Dr. Andrew spoke to us today about religion in China (actually, religion in China up to 1949.)    Andrew began with an observation that the promise we read each week includes a declaration of a covenant with the world.  The world, he said, is a very diverse place.  Every culture has its own religion, and there are many of them.

In China there are, traditionally, Confucianism, Buddhism, and Taoism as the three strongest religious influences.  However, it is important to know that for the Chinese (and other Asian cultures,) borrowing from other religious beliefs is common, indeed, expected.  They move between religious traditions in ways that puzzle Westerners.  The unifying themes of Chinese religion are

Strong feeling for family, strong feeling for community, strong feeling for ancestor worship, strong feeling for fortune telling, strong feeling for natural forces, vital energy, and for harmony in the universe.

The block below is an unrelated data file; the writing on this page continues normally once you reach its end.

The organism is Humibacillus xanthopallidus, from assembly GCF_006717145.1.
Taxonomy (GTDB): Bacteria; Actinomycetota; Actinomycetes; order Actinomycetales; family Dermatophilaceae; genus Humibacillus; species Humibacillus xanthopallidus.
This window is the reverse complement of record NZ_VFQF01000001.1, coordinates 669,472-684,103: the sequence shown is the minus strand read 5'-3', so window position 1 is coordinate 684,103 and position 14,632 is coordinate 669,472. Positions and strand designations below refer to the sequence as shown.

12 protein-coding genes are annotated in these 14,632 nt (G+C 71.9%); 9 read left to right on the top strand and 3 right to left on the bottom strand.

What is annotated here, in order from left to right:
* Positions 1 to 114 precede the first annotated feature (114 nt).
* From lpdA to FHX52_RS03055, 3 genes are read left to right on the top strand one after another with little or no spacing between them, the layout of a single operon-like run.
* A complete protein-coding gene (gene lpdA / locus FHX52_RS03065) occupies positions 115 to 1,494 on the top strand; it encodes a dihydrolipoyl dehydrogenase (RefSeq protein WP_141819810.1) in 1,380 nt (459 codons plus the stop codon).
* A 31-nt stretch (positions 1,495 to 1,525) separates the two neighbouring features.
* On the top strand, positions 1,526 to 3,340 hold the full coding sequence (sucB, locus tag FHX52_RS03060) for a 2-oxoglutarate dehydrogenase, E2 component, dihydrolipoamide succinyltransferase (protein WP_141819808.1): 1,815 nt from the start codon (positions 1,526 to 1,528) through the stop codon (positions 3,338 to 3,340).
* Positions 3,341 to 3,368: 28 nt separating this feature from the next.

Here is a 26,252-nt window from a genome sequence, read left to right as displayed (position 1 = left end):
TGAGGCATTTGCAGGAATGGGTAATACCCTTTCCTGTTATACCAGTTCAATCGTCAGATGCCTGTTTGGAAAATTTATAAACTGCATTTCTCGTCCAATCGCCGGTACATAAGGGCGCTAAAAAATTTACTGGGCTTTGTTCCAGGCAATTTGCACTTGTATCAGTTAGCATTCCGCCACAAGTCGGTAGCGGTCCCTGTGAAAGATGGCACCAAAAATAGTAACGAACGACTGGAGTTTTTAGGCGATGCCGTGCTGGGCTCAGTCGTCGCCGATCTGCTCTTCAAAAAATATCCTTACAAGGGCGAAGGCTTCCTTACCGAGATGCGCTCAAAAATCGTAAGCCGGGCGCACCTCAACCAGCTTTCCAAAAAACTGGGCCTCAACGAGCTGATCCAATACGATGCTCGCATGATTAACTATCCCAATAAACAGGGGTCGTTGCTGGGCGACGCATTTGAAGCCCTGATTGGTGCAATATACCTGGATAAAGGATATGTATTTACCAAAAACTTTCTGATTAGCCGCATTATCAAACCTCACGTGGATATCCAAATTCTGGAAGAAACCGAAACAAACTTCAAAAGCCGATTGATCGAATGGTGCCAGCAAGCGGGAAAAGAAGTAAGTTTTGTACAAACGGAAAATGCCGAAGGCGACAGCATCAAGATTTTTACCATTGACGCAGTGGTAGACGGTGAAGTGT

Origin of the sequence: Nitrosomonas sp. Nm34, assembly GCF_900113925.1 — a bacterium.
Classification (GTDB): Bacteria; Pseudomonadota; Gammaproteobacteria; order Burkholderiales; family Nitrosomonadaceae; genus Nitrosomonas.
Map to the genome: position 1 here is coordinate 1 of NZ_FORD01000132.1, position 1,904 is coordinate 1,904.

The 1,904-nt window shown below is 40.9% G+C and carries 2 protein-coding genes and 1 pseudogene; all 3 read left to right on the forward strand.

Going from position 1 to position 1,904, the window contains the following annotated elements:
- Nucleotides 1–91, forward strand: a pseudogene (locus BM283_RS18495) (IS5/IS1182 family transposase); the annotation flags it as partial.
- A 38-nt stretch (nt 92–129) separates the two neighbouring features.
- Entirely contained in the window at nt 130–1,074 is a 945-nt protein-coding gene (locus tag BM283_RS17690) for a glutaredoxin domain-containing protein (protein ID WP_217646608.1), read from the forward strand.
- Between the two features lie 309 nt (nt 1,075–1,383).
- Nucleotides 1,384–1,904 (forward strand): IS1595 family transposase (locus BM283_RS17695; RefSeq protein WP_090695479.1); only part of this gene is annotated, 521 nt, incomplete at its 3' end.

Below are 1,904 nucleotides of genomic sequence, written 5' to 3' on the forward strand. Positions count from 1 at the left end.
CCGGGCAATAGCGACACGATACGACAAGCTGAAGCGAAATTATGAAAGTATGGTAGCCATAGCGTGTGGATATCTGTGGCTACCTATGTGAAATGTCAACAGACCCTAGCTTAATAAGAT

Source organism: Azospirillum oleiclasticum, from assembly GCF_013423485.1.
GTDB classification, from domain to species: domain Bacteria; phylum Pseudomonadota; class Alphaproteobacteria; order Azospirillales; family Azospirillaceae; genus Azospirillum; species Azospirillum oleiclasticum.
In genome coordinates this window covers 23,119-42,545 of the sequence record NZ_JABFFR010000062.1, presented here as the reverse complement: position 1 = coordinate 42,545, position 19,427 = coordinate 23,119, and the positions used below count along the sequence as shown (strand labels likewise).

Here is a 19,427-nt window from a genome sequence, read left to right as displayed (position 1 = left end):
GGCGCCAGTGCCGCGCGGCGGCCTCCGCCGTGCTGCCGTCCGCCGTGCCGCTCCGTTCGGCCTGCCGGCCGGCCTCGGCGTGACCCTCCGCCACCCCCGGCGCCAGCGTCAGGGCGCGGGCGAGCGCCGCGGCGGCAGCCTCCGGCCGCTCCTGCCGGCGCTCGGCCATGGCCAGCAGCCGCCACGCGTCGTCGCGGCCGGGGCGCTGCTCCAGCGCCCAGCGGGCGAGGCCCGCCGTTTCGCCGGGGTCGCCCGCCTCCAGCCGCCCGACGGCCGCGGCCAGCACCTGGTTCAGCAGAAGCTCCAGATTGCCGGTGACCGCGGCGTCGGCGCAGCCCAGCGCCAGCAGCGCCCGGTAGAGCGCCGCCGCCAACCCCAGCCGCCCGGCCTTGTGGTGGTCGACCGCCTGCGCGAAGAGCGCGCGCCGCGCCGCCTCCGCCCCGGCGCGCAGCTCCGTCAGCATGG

Confucianism is an all inclusive set of ideas.  Individual behavior influences family behavior, which influences national behavior.  It is male dominated and rule oriented.  A righteous individual obeys the rules and religious rites and a should recognize a duty to live in harmony with the cosmos.  One should pay attention to real problems for real people.

Taoism is much different.  In this tradition it is acceptable to sit back and enjoy the lack of rules.  Everything will be ok.  We can’t understand anything in creation anyway.

Buddhism comes from India.  It teaches compassion for living things, and reincarnation for some of the dead ones.

In addition to these three, folklore survives from the ancient times.  Much is still  explained by old ways that have come down to us.

The Mongol invasion brought with it much tolerance.  Mongols were not interested in being thought police.  It was a cosmopolitan age of religious freedom.

The most important development to understand is the coming of Christianity and the Opium wars.  Just as the British Navy was crippling China’s ability to trade, Christian missionaries became complicit in advancing the sale of opium and pushing Christian bibles at the same time.  Resistance to the Christians and the opium lead to a civil war of epic proportions.   Millions were killed in the Taiping Rebellion.

Chinese children are taught that the U.S. fomented a terrible injustice on the children of China.  In America, schoolchildren are hardly taught anything about it at all.

Stay tuned next week for more on this topic.